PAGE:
Today we honor our country’s veterans. They have given it all for the country over the many years it has existed. But before the United States came into being we had to break away from England. King George’s country was the most powerful nation on Earth and America one of the least. The men who sought to free her fought and died in often horrible conditions. They were beaten at every turn for a long time. The writings of General Washington describe a little of how they lived. Here is a short excerpt:
“To see the men without clothes to cover their nakedness, without blankets to lie upon, without shoes…without a house or hut to cover them until those could be built, and submitting without a murmur, is a proof of patience and obedience which, in my opinion, can scarcely be paralleled.”
George Washington at Valley Forge, April 21, 1778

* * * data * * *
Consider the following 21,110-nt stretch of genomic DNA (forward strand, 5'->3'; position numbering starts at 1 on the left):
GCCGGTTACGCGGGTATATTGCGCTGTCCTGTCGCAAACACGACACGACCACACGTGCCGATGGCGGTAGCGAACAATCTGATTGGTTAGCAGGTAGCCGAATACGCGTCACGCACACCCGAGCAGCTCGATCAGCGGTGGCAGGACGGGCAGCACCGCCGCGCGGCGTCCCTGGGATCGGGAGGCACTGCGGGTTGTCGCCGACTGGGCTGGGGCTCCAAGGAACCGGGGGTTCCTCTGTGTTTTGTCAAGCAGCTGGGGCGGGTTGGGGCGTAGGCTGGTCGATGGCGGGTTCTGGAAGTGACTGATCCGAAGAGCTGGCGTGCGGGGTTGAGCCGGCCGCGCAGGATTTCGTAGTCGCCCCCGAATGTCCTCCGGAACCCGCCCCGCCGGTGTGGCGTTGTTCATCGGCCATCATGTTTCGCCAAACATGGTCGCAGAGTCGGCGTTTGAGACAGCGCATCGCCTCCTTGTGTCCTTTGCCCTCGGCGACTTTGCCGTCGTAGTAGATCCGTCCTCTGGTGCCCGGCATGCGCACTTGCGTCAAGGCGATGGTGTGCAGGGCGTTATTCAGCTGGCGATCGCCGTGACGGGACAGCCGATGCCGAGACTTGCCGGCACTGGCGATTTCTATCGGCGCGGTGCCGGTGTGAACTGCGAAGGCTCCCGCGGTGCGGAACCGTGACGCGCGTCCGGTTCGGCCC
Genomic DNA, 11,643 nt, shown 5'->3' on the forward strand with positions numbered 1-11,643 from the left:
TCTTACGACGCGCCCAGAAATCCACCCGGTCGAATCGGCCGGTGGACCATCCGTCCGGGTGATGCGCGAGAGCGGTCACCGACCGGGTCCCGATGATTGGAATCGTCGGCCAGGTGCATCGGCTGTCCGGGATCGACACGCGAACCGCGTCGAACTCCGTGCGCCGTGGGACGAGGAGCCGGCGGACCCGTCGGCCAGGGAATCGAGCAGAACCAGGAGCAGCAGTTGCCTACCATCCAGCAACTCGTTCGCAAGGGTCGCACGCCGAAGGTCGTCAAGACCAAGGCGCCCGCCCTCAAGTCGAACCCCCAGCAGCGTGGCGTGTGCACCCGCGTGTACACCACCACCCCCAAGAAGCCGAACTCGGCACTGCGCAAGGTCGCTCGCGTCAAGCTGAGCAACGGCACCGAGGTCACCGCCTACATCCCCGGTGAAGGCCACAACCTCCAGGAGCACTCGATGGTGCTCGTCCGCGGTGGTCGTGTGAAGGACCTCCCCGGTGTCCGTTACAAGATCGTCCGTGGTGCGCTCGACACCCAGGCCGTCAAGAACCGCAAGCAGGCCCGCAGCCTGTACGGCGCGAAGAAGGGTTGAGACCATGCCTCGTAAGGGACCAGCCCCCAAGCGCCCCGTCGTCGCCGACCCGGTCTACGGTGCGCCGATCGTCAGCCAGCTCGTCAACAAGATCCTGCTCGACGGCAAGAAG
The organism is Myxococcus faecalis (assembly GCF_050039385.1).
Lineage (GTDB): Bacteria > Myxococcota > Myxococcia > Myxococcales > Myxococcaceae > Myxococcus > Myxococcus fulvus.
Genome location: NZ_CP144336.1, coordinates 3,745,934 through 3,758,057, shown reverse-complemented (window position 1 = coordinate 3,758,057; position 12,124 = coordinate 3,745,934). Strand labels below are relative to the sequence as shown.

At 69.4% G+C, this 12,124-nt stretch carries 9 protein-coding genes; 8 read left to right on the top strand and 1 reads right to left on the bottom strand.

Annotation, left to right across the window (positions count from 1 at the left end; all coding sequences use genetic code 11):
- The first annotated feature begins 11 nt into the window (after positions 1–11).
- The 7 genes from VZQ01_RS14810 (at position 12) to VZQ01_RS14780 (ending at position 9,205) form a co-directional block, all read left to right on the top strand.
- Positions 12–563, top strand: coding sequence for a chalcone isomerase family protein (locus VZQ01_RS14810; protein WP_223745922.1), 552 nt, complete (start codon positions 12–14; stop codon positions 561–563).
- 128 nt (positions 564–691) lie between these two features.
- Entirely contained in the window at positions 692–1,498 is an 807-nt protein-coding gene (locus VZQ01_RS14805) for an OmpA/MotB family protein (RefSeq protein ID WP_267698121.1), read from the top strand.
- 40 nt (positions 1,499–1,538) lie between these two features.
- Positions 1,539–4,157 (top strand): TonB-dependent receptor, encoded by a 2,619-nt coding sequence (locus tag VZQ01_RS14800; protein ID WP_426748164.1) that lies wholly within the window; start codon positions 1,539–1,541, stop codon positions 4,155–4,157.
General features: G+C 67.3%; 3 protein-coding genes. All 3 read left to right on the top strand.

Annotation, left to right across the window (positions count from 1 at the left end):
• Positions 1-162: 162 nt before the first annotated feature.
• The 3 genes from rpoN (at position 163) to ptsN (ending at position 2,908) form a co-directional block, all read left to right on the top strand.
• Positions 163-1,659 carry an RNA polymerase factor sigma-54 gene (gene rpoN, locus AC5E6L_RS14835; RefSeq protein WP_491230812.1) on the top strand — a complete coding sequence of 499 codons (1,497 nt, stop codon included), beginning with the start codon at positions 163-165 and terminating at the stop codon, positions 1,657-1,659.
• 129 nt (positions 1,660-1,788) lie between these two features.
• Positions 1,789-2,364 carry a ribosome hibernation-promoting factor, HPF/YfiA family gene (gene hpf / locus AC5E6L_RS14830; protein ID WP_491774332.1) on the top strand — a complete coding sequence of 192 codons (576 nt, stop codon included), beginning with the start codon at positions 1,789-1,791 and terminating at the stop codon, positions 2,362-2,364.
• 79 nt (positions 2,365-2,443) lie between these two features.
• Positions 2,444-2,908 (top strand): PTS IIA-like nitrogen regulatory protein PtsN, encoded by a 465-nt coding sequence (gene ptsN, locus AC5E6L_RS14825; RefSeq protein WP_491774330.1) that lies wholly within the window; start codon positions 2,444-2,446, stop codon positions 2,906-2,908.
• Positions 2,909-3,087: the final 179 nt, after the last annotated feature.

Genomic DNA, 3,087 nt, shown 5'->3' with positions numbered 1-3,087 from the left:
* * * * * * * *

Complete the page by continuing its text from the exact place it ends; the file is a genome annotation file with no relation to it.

You know how it feels when your stomach rumbles? Well, imagine that you are in the army and eating “firecake” (a tasteless mixture of flour and water) day after day. You have had very little bread or meat to eat, your shoes are worn through, your clothes were made for warmer weather or well worn from many battles, and you have no warm place to sleep. Would you complain? Sure! However, according to General George Washington’s letter to Congress, the soldiers in his Continental Army did not.
The Continental Army arrived at Valley Forge on December 19, 1777, after a tough campaign of battles with the British. Since early fall, the General had problems with getting supplies to his troops. As winter approached, the problems became worse. Soldiers received irregular supplies of meat and bread. Shortages forced the men to forage for food in the forests and farm fields that they passed.
Conditions were so severe at times that General Washington wrote, “that unless some great and capital change suddenly takes place… this Army must inevitably… starve, dissolve, or disperse, in order to obtain subsistence in the best manner they can.”